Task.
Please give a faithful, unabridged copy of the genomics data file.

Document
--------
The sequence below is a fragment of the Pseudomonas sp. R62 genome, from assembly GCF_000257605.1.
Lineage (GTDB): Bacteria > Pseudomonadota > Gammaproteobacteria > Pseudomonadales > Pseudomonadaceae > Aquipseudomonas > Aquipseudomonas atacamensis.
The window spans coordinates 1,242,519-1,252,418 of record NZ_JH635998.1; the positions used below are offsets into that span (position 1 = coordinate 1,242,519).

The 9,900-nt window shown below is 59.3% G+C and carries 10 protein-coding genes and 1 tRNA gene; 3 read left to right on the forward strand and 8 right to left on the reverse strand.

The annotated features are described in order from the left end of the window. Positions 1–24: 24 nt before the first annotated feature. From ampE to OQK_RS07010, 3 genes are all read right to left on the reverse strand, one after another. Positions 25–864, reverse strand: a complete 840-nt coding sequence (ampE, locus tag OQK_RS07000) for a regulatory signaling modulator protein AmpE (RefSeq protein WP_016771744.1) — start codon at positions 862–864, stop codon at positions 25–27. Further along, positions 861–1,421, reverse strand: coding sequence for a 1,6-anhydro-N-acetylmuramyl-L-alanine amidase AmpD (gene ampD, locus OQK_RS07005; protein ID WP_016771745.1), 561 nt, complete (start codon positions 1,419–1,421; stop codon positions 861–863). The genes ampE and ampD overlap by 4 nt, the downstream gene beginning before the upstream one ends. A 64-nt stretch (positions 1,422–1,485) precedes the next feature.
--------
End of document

The sequence below is a fragment of the Pseudomonas sp. R62 genome, from assembly GCF_000257605.1.
Lineage (GTDB): Bacteria > Pseudomonadota > Gammaproteobacteria > Pseudomonadales > Pseudomonadaceae > Aquipseudomonas > Aquipseudomonas atacamensis.
The window spans coordinates 1,242,519-1,252,418 of record NZ_JH635998.1; the positions used below are offsets into that span (position 1 = coordinate 1,242,519).

The 9,900-nt window shown below is 59.3% G+C and carries 10 protein-coding genes and 1 tRNA gene; 3 read left to right on the forward strand and 8 right to left on the reverse strand.

The annotated features are described in order from the left end of the window. Positions 1–24: 24 nt before the first annotated feature. From ampE to OQK_RS07010, 3 genes are all read right to left on the reverse strand, one after another. Positions 25–864, reverse strand: a complete 840-nt coding sequence (ampE, locus tag OQK_RS07000) for a regulatory signaling modulator protein AmpE (RefSeq protein WP_016771744.1) — start codon at positions 862–864, stop codon at positions 25–27. Further along, positions 861–1,421, reverse strand: coding sequence for a 1,6-anhydro-N-acetylmuramyl-L-alanine amidase AmpD (gene ampD, locus OQK_RS07005; protein ID WP_016771745.1), 561 nt, complete (start codon positions 1,419–1,421; stop codon positions 861–863). The genes ampE and ampD overlap by 4 nt, the downstream gene beginning before the upstream one ends. A 64-nt stretch (positions 1,422–1,485) precedes the next feature.